Eskimo Cold Storage Recoups RFID Investment in a Flash

By Claire Swedberg

The Georgia company is using an RFID system to help identify the locations of pallets loaded with chicken and other flash-frozen food products.


Eskimo Cold Storage, a frozen foods storage company based in Gainesville, Ga., has already saved $100,000 since installing RFID readers about four months ago, and forecasts an annual savings of $233,000. The company installed an RFID reader at the end of 20 aisles within its warehouse, so that it could confirm where its thousands of pallets are located as they are put away or removed. The solution, says Karen Reece, Eskimo Cold Storage’s VP, ensures that loaded pallets can be quickly located when required for outgoing shipments—thereby reducing the amount of labor required to search for missing goods, while also preventing the need to pay a customer for something that is missing. The RFID technology, which captures read data collected from tagged pallets and forwards that information to the company’s warehouse-management system (WMS), was provided by Jamison RFID.

The company provides cooling and storage for food producers. The vast majority of the products consists of chicken, but also includes seafood. Businesses bring the meat to Eskimo Cold Storage to be flash-frozen and then stored in freezers until purchased by customers within the United States or overseas. Eskimo focuses on making the product available 24 hours a day, seven days a week, as needed. Its facility spans 10.9 million cubic feet and has 32,000 pallet positions that rise seven levels high in the cold-storage area, in about 50 different aisles (each with 600 pallet positions), while 480 pallets are received and shipped daily by approximately 20 trucks.

At a number of aisles within Eskimo’s storage facilities, four Motorola AN480 antennas are mounted at each entranceway.

When a customer’s palletized products arrive by truck, they must be frozen and stored, and another truck might pick up those same products only a day or two later. Two of Eskimo’s largest customers require especially fast turnaround times (with goods available at the dock doors at a very specific time), and the palletized products must be reloaded on a truck in the identical configuration they were in when delivered to Eskimo.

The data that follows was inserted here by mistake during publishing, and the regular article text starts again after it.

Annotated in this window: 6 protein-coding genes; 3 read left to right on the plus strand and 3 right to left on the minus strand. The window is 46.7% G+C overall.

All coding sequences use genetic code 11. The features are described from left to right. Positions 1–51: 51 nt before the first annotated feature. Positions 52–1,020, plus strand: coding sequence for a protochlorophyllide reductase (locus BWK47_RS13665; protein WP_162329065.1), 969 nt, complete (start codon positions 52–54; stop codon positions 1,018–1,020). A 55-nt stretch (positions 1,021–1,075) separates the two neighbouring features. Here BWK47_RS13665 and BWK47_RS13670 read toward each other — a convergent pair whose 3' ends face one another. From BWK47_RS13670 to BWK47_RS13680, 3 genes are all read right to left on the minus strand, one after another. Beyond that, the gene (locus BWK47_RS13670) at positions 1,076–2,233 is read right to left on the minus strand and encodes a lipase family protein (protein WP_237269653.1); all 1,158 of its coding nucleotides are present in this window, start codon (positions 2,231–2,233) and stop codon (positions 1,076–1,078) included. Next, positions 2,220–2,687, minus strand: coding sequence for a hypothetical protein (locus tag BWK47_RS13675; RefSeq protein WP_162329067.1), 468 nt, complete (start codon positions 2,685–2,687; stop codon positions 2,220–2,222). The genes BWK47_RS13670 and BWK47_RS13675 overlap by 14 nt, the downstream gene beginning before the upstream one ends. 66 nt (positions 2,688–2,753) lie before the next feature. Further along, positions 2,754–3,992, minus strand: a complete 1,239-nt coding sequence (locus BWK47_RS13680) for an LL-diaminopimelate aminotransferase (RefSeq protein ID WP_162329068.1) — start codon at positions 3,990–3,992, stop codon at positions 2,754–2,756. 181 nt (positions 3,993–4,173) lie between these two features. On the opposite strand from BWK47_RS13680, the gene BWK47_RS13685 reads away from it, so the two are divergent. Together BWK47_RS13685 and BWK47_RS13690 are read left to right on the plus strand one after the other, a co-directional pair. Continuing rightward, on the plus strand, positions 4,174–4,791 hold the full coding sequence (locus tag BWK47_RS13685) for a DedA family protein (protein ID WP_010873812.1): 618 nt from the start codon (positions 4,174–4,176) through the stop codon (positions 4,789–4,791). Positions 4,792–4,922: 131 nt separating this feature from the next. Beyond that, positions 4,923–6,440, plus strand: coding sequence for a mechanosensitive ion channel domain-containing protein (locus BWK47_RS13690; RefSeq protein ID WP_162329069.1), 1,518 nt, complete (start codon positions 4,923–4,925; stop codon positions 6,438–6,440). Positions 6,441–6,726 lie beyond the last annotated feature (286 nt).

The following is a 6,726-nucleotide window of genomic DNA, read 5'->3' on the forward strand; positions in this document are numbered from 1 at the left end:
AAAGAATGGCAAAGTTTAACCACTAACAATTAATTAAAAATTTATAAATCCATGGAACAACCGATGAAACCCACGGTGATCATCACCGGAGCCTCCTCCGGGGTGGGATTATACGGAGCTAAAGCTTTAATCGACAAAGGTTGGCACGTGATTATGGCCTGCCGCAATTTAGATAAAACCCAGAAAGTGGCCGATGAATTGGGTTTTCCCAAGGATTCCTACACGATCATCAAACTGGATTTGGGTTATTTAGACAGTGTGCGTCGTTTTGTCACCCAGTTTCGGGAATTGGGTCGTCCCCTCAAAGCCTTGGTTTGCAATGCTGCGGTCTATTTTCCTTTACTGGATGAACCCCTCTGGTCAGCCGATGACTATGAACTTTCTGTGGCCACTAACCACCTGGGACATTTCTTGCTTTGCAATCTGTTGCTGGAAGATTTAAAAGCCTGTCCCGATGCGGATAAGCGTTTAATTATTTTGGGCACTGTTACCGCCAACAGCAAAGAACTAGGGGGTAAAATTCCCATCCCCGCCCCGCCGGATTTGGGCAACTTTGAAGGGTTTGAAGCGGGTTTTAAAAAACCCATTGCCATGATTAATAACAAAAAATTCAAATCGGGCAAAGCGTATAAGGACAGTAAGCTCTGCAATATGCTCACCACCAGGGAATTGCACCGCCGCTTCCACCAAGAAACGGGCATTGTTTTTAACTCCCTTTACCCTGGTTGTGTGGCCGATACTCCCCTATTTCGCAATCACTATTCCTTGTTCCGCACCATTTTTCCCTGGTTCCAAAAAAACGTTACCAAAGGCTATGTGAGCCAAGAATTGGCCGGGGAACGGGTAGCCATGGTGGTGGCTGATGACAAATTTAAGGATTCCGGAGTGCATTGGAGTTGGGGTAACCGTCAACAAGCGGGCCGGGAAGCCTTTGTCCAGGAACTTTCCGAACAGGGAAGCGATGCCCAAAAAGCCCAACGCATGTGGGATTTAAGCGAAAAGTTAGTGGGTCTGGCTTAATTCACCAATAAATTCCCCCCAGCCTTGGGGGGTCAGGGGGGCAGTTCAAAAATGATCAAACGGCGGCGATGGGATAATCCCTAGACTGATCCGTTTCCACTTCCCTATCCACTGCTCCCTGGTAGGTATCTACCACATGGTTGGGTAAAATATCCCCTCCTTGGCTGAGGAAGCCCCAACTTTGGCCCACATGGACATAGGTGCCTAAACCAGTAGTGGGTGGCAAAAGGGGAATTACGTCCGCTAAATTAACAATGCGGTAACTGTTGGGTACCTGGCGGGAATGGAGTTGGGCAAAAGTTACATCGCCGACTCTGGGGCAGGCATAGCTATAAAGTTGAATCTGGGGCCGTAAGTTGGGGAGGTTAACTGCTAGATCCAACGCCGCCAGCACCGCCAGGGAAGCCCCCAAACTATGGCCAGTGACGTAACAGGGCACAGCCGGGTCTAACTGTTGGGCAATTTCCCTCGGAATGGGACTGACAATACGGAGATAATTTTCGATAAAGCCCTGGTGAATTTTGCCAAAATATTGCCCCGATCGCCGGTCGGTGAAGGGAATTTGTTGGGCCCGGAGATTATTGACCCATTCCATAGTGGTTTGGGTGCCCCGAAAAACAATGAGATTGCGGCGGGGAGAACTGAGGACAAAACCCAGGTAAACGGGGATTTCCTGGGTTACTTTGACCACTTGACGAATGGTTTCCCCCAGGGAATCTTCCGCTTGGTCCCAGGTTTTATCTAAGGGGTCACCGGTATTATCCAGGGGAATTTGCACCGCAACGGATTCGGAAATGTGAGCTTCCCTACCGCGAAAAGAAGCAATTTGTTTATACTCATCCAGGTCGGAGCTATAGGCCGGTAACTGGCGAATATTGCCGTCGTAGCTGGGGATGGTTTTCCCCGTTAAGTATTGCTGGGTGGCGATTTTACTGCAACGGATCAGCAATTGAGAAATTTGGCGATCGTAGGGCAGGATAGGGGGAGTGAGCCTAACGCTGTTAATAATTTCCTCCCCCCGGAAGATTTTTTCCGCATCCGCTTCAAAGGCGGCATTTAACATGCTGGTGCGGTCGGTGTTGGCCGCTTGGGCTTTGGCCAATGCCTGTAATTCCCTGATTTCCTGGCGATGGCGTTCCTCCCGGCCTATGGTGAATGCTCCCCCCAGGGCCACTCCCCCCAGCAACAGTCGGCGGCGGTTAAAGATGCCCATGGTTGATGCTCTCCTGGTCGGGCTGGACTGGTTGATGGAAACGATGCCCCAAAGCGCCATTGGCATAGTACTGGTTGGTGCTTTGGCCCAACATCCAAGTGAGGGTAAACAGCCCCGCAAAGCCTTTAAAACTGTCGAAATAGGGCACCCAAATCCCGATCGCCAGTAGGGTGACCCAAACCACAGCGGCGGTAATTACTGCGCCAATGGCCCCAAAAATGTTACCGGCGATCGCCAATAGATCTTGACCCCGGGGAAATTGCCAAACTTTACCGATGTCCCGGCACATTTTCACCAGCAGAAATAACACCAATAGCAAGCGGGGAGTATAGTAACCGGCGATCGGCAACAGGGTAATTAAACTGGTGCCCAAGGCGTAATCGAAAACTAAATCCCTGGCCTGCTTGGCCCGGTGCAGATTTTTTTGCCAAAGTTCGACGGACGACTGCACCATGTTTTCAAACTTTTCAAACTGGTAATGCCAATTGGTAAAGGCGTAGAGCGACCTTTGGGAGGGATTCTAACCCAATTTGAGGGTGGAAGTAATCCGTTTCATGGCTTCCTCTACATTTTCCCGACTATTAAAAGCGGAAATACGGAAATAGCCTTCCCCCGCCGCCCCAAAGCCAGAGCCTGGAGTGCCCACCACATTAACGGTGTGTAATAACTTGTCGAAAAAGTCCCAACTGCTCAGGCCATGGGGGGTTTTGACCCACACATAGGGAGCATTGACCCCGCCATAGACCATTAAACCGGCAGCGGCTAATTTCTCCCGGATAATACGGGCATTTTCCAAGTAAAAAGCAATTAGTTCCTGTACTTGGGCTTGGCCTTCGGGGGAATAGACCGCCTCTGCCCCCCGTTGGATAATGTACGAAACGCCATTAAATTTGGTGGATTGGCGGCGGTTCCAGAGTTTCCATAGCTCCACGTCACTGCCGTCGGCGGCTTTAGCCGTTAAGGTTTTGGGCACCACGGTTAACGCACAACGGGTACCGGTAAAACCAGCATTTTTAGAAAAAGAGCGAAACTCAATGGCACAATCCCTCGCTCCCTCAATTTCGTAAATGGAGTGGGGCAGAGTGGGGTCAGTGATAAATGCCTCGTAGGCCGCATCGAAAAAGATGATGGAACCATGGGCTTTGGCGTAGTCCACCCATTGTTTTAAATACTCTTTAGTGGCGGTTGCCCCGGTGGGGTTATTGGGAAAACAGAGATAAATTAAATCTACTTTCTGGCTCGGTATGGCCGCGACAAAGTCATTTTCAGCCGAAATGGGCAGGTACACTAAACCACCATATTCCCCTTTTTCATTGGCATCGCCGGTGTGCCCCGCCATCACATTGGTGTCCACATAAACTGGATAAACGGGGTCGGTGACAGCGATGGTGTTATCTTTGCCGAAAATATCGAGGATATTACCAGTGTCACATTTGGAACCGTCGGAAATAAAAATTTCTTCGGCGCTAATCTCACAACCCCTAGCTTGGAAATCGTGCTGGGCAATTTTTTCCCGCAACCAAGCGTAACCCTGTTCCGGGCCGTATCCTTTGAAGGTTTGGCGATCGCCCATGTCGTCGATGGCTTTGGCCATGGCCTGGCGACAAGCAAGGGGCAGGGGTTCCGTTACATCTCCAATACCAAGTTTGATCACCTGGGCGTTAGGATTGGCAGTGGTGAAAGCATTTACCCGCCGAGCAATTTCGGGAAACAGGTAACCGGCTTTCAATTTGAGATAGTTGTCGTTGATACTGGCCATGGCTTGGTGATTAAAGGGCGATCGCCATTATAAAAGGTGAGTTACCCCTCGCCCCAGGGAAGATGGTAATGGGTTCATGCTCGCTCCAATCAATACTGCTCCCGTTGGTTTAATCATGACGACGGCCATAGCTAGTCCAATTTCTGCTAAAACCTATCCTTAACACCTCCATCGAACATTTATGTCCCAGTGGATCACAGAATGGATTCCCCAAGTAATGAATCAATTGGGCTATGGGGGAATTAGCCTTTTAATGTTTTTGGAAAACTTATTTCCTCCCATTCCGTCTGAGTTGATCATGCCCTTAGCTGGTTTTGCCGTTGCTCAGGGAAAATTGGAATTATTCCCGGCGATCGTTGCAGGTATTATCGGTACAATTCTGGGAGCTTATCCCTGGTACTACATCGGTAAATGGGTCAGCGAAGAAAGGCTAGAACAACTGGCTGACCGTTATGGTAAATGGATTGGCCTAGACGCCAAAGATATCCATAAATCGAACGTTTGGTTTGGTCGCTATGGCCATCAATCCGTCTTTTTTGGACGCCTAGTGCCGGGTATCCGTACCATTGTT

To meet these demands, Eskimo Cold Storage employs a Datex WMS that tracks which pallets are onsite and where they are located, based on their shelf and aisle locations within the cold storage area. Operators feed information to the warehouse-management software by using a handheld device to scan a bar code on the pallet label and then inputting the shelf and aisle ID numbers while moving each pallet into storage.

Eskimo Cold Storage’s Karen Reece

This works well about 97 to 98 percent of the time, Reece says. However, she notes, there are occasions when the operator might fail to complete that step, or when a pallet may be moved and its new location not entered into the system. When this occurs, the company has no choice but to dispatch two to six staff members equipped with bar-code scanners into the warehouse on foot, or in forklifts, to search for that pallet among the 32,000 that could be in storage. Searching for a missing pallet can takes days, she notes. If the team fails to locate the specific pallet, Eskimo must then pay the amount that a retailer would have been charged for the goods, as well as cover shipping costs.